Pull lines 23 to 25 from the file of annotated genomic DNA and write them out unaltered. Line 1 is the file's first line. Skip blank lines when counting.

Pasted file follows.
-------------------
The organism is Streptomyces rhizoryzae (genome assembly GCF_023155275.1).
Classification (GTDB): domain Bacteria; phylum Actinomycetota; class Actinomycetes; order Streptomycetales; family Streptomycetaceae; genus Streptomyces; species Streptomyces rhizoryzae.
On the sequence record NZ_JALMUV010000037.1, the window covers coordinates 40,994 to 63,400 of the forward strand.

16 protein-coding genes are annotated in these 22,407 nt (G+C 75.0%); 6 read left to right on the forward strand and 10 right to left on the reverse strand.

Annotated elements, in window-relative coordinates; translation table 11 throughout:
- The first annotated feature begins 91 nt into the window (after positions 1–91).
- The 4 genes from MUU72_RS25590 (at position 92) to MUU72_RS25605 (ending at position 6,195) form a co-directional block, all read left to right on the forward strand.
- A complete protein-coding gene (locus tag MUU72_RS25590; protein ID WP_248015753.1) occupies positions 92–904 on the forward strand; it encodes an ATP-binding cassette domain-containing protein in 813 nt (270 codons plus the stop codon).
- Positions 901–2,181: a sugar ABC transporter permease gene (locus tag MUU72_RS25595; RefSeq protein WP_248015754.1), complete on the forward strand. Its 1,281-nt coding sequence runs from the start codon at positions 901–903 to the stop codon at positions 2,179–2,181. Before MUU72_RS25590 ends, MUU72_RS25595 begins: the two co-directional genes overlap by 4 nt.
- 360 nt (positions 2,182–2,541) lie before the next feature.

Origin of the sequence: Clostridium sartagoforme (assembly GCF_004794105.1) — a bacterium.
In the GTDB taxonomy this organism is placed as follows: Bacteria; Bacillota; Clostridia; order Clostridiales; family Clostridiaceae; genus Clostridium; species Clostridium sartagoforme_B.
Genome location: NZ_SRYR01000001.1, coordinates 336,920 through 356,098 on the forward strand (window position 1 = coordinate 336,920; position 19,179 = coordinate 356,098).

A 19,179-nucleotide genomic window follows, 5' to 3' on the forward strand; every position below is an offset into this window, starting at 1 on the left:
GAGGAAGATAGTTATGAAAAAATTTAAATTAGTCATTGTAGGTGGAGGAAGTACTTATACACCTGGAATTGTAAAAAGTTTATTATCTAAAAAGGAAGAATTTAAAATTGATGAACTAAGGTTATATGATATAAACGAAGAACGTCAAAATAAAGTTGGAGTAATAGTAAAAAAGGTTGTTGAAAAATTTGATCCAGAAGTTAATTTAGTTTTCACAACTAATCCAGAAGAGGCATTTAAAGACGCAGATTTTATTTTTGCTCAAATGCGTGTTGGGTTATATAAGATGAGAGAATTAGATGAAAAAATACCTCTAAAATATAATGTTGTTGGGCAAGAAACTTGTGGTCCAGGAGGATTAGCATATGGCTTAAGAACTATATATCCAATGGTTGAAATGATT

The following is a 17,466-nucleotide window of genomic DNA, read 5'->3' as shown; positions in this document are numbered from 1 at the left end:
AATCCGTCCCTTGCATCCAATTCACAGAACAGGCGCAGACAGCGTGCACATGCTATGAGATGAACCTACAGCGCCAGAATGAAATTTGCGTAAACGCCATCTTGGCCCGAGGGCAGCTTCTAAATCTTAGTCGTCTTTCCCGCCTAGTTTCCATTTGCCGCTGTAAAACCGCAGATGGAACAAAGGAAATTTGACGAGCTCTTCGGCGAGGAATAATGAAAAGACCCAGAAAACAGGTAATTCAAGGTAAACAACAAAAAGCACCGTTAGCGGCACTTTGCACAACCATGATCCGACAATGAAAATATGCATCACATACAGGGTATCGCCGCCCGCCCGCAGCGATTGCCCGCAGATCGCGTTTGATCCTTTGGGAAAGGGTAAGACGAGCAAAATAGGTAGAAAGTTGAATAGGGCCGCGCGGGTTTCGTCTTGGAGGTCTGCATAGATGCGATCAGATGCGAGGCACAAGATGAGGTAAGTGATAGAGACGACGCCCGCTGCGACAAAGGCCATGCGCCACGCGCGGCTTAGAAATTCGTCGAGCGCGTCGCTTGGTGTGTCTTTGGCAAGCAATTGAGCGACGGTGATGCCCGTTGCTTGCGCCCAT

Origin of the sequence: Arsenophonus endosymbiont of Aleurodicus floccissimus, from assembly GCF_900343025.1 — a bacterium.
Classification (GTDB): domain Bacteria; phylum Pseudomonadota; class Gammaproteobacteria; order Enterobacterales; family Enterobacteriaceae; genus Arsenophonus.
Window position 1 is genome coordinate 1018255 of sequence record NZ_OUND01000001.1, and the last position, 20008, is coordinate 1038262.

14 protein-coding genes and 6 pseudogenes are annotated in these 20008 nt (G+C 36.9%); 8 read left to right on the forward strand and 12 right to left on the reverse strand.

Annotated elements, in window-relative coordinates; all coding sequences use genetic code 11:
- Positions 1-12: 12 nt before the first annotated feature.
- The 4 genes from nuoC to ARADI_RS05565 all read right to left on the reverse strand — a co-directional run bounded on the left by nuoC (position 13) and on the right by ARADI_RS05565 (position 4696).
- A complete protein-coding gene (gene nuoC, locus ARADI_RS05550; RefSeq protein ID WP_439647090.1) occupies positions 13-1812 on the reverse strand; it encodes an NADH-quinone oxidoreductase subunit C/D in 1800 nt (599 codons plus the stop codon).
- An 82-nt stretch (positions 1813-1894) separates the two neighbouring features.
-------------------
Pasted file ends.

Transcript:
- Positions 1-12: 12 nt before the first annotated feature.
- The 4 genes from nuoC to ARADI_RS05565 all read right to left on the reverse strand — a co-directional run bounded on the left by nuoC (position 13) and on the right by ARADI_RS05565 (position 4696).
- A complete protein-coding gene (gene nuoC, locus ARADI_RS05550; RefSeq protein ID WP_439647090.1) occupies positions 13-1812 on the reverse strand; it encodes an NADH-quinone oxidoreductase subunit C/D in 1800 nt (599 codons plus the stop codon).